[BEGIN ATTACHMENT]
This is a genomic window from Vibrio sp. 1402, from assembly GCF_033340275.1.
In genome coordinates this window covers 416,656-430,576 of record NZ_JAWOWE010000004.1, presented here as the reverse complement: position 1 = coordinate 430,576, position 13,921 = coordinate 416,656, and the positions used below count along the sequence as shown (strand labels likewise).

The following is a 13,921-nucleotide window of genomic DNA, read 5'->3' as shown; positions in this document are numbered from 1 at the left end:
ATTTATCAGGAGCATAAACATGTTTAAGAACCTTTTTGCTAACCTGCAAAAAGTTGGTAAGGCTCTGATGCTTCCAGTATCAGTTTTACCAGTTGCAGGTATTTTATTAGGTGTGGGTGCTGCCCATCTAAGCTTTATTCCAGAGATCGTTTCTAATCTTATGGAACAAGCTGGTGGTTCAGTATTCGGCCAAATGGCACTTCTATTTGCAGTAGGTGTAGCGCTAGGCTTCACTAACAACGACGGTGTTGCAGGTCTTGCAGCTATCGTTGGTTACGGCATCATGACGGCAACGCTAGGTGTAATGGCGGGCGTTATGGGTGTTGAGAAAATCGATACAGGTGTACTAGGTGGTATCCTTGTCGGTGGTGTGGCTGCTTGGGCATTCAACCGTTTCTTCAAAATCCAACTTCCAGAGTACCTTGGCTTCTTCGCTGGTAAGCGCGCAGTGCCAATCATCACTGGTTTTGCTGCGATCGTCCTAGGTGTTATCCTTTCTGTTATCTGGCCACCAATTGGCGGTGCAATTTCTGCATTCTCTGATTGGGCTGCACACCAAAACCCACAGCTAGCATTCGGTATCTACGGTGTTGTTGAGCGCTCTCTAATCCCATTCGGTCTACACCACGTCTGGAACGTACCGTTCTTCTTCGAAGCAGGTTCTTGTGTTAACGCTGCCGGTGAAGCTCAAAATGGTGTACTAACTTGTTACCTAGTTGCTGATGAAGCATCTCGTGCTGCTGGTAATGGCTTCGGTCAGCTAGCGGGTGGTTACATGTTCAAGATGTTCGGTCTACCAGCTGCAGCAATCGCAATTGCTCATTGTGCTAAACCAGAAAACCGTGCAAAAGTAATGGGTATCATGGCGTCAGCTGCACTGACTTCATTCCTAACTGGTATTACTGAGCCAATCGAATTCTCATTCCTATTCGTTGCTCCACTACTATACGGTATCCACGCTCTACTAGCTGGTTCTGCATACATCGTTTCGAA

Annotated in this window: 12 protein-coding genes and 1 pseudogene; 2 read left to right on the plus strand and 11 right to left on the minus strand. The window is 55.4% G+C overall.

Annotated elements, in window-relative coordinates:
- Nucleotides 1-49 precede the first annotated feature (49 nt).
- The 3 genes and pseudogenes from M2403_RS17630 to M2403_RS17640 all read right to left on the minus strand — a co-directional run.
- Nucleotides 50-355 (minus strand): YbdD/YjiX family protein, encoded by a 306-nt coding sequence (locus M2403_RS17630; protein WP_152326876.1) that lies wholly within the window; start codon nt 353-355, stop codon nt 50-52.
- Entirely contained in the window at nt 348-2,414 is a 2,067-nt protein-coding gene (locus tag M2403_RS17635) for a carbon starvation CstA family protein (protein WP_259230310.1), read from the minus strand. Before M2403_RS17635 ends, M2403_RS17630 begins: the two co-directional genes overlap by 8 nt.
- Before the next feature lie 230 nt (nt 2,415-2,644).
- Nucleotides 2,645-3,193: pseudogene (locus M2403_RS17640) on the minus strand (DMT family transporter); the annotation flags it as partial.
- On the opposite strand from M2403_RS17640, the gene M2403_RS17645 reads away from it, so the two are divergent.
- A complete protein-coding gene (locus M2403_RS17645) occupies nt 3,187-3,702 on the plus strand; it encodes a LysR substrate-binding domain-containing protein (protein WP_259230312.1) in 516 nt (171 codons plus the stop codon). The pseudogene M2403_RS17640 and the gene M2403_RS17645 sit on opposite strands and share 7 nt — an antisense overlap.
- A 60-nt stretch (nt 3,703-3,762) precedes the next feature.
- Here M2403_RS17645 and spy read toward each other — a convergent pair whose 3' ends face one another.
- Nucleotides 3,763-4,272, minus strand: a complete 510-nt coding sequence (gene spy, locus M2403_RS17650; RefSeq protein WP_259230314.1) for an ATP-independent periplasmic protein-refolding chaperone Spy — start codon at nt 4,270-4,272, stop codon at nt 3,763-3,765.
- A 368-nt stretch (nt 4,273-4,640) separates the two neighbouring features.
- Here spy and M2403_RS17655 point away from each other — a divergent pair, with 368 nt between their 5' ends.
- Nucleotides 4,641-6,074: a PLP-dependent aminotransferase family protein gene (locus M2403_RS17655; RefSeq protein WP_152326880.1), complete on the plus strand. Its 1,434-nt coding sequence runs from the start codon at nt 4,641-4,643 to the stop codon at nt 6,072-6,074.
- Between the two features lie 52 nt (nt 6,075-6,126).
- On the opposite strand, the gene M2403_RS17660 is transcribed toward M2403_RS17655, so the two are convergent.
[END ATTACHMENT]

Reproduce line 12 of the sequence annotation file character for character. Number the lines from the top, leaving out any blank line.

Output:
- Nucleotides 2,645-3,193: pseudogene (locus M2403_RS17640) on the minus strand (DMT family transporter); the annotation flags it as partial.